Lord Bannatyne has today issued his opinion in a civil recovery case involving Yvonne Kelbie, granting a recovery order in respect of approximately £50,000, being the free proceeds from the sale of a house initially obtained by Yvonne Kelbie using funds received from a lender as a result of the fraudulent mortgage application. The proceeds will be remitted to the Scottish Consolidated Fund.
Scottish Ministers, represented by the Crown Office alleged in the Court of Session that Yvonne Kelbie obtained property through unlawful conduct, in particular, mortgage fraud. Lord Bannatyne has decided that Yvonne Kelbie lied in her mortgage application when she claimed to receive income from employment, when in truth she relied on state benefits. The full opinion can be read at the following link http://www.scotcourts.gov.uk/opinions/2013CSOH129.html
Speaking of the case Neill Thomson, Acting Head of Civil Recovery Unit, said: “Civil recovery proceedings can be used to recover property obtained through any type of crime. In this case, the sum recovered represents financial gains from fraud perpetrated against a mortgage lender. The CRU will continue to use civil recovery proceedings to target assets which have been obtained through crime.”
The Lord Advocate ordered the following to be published in the Crown Office website :
1. Yvonne Kelbie, DOB 25 September 1958, lives in Edinburgh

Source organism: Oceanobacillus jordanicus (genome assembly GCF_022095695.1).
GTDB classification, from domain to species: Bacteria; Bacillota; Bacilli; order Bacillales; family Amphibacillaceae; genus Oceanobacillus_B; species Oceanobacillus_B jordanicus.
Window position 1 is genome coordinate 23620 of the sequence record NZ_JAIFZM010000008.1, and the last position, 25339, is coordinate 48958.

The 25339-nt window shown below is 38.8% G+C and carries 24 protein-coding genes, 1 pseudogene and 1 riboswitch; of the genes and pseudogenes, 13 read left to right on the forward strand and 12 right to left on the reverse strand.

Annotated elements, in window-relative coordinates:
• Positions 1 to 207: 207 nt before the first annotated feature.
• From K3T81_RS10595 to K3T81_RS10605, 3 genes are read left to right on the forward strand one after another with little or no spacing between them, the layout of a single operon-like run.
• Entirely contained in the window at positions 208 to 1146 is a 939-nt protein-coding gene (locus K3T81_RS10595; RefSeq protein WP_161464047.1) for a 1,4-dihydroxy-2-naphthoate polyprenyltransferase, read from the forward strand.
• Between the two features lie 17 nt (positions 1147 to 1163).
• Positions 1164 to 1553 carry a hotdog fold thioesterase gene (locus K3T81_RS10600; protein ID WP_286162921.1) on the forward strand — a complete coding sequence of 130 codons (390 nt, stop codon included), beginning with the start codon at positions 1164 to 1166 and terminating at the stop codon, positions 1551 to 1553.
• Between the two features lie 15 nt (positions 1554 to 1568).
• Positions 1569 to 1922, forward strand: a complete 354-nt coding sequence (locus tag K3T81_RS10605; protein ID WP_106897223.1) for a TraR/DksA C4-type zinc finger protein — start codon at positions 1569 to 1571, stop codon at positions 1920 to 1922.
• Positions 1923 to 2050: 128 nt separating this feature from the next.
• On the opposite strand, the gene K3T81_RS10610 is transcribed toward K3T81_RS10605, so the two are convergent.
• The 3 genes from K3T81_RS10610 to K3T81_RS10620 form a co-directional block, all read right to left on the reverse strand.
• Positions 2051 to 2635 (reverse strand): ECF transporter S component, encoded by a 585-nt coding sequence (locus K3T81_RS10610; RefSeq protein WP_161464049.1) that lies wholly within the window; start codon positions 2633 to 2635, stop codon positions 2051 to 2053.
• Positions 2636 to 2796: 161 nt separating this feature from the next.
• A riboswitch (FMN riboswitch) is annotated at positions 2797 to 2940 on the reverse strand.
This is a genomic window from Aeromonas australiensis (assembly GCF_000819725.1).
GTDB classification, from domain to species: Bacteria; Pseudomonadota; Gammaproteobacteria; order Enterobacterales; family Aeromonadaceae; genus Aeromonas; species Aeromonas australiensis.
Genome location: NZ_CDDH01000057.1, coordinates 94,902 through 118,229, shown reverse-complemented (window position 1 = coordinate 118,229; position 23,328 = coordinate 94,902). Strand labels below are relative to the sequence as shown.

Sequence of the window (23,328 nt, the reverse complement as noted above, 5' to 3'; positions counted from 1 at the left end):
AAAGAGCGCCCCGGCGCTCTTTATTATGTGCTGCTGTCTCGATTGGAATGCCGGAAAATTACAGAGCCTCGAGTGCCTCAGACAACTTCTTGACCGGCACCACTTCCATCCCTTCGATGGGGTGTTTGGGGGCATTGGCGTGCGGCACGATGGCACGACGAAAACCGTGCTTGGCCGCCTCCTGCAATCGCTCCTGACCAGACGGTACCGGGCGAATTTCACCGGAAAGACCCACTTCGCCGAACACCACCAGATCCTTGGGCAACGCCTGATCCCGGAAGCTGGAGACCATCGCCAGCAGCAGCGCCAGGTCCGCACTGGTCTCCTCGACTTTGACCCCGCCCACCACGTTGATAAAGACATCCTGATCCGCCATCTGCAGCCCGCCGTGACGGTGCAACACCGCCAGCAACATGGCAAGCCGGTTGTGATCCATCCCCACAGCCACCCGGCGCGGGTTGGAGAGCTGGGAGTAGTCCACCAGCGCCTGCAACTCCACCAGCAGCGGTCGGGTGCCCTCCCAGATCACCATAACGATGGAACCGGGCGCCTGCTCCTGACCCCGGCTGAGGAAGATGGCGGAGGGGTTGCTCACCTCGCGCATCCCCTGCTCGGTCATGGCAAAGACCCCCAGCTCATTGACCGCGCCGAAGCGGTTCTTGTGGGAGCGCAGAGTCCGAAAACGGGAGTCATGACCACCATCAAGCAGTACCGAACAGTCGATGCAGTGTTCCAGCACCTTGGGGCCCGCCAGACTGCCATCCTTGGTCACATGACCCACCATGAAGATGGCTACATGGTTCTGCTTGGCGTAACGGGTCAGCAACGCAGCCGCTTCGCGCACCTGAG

2. Yvonne Kelbie may appeal Lord Bannatyne’s decision within 21 days of the formal interlocutor which will follow.
3. The funds in the bank account amount to approximately £51,465.
4. Evidence in this case was heard on 13 March 2013 and 14 May 2013.
5. Proceeds of Crime legislation is also used by the Civil Recovery Unit acting on behalf of Scottish Ministers. The Civil Recovery Unit investigates and recovers the property realised through criminal activity of individuals, in the civil courts without the need for criminal conviction.
6. Since 2003, the use of the Proceeds of Crime Act in Scotland has allowed over £80million to be recovered from criminals. Money recovered under the Proceeds of Crime Act is invested by Scottish Ministers. Over £50m of these proceeds have been put to excellent use by investing in a wide range of sporting, cultural, educational and mentoring activities for children and young people through the CashBack for Communities programme. Since the programme's inception in 2007, over 600,000 young people across Scotland have benefited. Details can be found at http://www.scotland.gov.uk/cashback.
7. The Crown Office and Procurator Fiscal Service is a committed member of the Scottish Government’s Serious Organised Crime Task Force. The Task Force has a remit to pursue serious organised crime in all its forms by bringing together all agencies involved in tackling organised crime groups. Task Force members include the Cabinet Secretary for Justice, the Lord Advocate, representatives from COPFS, the Scottish Government, Police Scotland, HMRC, SOCA, SPS and the Scottish Business Resilience Centre. Details of the work of the Taskforce can be accessed here: http://www.scotland.gov.uk/Topics/Justice/crimes/organised-crime.